Hillary Clinton Says Critics Wouldn't Tell Her To "Shut Up" If She Were A Man
On Thursday, former Secretary of State and Democratic presidential nominee Hillary Clinton spoke out about some of her critics, and she didn't mince words in expressing her displeasure. Specifically, Clinton denounced people telling her to "shut up" after her 2016 election loss, arguing that people haven't made that demand of defeated male nominees.
Clinton was speaking at Rutgers University on Thursday afternoon, and it's pretty clear that she hasn't taken kindly to those people who've told her to be quiet in the months following her Electoral College loss. With her arm in a cast following a fracture she recently suffered in India, she responded to all the people who want her to leave the national stage.
In front of an assembled crowd, the director of Rutgers Eagleton Institute of Politics, Ruth Mandel, put the question to Clinton directly. Namely, she asked why Clinton continues to speak out while so many people are urging her to "get off the stage and shut up."
"I was really struck by how people said that to me — you know, mostly people in the press, for whatever reason — mostly, ‘Go away, go away,'" Clinton replied, according to The Hill. "I had one of the young people who works for me go back and do a bit of research. They never said that to any man who was not elected. I was kind of struck by that."
Despite losing the Electoral College by way of Trump victories in Michigan, Wisconsin, and Pennsylvania, Clinton won the popular vote by nearly 3 million votes. She's the second Democratic nominee to lose the presidency despite winning the popular vote since 2000, joining former Vice President Al Gore.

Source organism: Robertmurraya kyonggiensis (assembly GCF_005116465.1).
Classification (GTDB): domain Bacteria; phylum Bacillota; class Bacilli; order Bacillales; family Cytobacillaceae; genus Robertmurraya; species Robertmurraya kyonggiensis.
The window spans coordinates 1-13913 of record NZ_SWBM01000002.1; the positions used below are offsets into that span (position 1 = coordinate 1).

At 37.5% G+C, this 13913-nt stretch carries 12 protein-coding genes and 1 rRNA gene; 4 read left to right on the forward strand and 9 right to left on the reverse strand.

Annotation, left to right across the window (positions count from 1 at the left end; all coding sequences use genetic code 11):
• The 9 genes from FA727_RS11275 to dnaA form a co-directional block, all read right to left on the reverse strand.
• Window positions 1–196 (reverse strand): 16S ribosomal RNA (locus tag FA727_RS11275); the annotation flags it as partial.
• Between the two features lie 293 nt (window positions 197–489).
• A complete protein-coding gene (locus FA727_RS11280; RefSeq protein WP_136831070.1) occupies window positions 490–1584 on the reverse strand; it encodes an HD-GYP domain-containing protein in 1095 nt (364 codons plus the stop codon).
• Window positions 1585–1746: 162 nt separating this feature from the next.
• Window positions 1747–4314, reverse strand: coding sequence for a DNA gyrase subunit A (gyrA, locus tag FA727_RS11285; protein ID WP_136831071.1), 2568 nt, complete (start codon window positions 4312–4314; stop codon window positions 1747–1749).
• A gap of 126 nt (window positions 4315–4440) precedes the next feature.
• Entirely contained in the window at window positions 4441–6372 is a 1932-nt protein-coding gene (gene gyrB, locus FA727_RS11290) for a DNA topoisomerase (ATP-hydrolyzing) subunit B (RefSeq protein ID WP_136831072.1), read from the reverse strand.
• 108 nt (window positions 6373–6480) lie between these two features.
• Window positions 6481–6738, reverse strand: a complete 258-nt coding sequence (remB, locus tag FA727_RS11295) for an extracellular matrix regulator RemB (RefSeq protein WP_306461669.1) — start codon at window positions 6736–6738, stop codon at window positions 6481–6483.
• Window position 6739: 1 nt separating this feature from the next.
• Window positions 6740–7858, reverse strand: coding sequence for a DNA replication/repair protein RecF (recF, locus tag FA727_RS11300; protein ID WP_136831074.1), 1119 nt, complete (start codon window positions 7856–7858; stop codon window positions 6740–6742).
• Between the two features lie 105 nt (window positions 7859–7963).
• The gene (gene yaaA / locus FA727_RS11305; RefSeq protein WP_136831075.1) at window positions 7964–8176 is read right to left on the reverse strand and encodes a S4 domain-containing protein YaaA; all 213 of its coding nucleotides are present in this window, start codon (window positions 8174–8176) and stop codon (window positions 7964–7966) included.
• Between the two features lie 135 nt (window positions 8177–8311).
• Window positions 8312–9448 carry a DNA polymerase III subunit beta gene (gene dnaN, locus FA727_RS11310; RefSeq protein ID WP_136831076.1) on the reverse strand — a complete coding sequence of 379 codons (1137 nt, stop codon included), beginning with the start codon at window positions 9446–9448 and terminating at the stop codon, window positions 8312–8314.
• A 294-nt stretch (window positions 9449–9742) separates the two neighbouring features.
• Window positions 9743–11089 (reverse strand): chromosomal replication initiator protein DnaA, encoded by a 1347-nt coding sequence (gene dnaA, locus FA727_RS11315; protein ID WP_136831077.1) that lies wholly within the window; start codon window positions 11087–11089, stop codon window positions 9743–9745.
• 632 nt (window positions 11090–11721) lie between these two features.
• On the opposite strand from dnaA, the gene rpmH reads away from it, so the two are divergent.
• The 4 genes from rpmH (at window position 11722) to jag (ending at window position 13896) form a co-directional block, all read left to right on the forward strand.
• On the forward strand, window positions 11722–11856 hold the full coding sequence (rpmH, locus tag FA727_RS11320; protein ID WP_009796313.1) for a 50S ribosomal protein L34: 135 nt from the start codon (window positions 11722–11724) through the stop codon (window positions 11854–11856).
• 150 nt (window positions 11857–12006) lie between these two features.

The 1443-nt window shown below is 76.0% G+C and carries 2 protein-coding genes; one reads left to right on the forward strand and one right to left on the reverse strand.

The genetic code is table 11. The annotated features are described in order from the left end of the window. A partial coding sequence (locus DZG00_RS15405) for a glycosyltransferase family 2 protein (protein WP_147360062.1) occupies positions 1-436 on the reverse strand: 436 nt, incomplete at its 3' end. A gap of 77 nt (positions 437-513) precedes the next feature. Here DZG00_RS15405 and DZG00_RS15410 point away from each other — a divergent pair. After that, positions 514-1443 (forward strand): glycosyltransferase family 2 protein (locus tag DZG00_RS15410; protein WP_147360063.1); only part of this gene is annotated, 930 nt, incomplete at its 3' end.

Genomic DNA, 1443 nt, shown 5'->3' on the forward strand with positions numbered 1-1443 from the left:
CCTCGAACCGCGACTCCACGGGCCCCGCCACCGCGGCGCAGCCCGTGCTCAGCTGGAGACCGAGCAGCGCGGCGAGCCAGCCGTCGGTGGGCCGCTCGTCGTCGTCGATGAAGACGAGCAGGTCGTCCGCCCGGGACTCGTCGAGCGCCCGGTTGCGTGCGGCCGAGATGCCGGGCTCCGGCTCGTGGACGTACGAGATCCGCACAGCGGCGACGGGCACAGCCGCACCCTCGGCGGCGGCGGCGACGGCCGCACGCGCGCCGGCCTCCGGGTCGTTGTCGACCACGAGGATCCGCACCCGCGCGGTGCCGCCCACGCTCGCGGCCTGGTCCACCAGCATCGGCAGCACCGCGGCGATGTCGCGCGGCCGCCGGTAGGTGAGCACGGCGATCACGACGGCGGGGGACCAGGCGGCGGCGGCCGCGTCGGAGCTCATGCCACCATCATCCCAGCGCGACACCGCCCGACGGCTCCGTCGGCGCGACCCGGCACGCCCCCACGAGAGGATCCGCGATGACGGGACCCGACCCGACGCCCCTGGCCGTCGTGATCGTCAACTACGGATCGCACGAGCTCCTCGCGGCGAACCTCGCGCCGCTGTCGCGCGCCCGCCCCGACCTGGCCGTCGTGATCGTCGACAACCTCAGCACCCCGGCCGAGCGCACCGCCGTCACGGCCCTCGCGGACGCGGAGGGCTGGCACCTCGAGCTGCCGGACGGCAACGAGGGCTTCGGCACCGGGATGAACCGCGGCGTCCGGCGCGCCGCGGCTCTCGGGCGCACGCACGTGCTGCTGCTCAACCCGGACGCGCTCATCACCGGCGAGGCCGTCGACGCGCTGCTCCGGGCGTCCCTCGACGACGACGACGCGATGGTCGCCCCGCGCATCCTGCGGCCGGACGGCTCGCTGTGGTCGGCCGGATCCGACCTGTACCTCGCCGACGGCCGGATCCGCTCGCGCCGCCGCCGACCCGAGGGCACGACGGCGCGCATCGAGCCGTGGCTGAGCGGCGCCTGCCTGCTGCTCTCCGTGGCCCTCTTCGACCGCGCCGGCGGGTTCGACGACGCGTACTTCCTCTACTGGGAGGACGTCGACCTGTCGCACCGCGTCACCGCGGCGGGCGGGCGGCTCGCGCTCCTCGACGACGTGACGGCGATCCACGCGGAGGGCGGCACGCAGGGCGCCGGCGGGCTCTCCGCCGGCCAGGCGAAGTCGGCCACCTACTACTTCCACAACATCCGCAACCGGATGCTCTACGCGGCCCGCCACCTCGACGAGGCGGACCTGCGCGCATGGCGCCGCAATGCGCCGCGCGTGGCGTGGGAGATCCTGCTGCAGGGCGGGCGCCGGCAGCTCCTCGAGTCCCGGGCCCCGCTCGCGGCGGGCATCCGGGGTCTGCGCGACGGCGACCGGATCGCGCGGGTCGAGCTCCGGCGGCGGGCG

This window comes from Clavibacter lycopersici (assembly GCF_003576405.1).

Clinton has been the subject of a great amount of scrutiny and criticism throughout her political career, much of it heavily gendered in nature. She's the first woman to ever win the nomination of one of the two major American political parties, and despite getting nearly 66 million votes compared to President Donald Trump's nearly 63 million, the state-by-state distribution of those votes left her as the runner-up.
Thanks in part to a highly divisive 2016 Democratic primary season, in which Clinton was unsuccessfully challenged from the left by Vermont Senator Bernie Sanders, there's been a great amount of antipathy between the center-left and far-left regarding Clinton's legacy.
Many political observers, including some columnists for major publications, have argued it would be in the Democratic Party's best interests for Clinton to fade from the spotlight. It's even been reported that some party insiders are eager for her to stop speaking out on national politics, owing to her still-low polling numbers. As of last the end of last year, Gallup measured her approval rating at just 36 percent, even lower than Trump's, who was historically unpopular throughout his first year in office.
Many of Clinton's supporters, however, have expressed frustration with that suggestion, and have viewed it as a sexist double-standard as compared to previous male nominees. Notably, Vanity Fair drew outrage from Clinton loyalists late last year after producing a video which suggested, in part, that she take up knitting in 2018 rather than consider another run for political office.
Needless to say, it appears that Clinton has heard the people calling for her to be silent, and she isn't letting that notion go unchallenged. And regardless of what her critics say, she clearly isn't interested in staying silent ― she's spoken out with increasingly regularity about her views on Trump and how the 2016 race went down, most prominently in her bestselling 2017 campaign memoir, What Happened.
It's unclear whether Clinton will ever actually jump back into a run for office ― following her loss in 2016, it was broadly assumed she would retire from elected politics. But at age 70, she remains younger than some of her male contemporaries who might be involved in the 2020 presidential election, like 75-year-old former Vice President Joe Biden, the 76-year-old Sanders, and Trump himself, who is 71.
Disclosure: Hillary Clinton's son-in-law Marc Mezvinsky joined Social Capital, an investor in Bustle Digital Group, in mid 2017 and joined the Board of Bustle Digital Group in early 2018.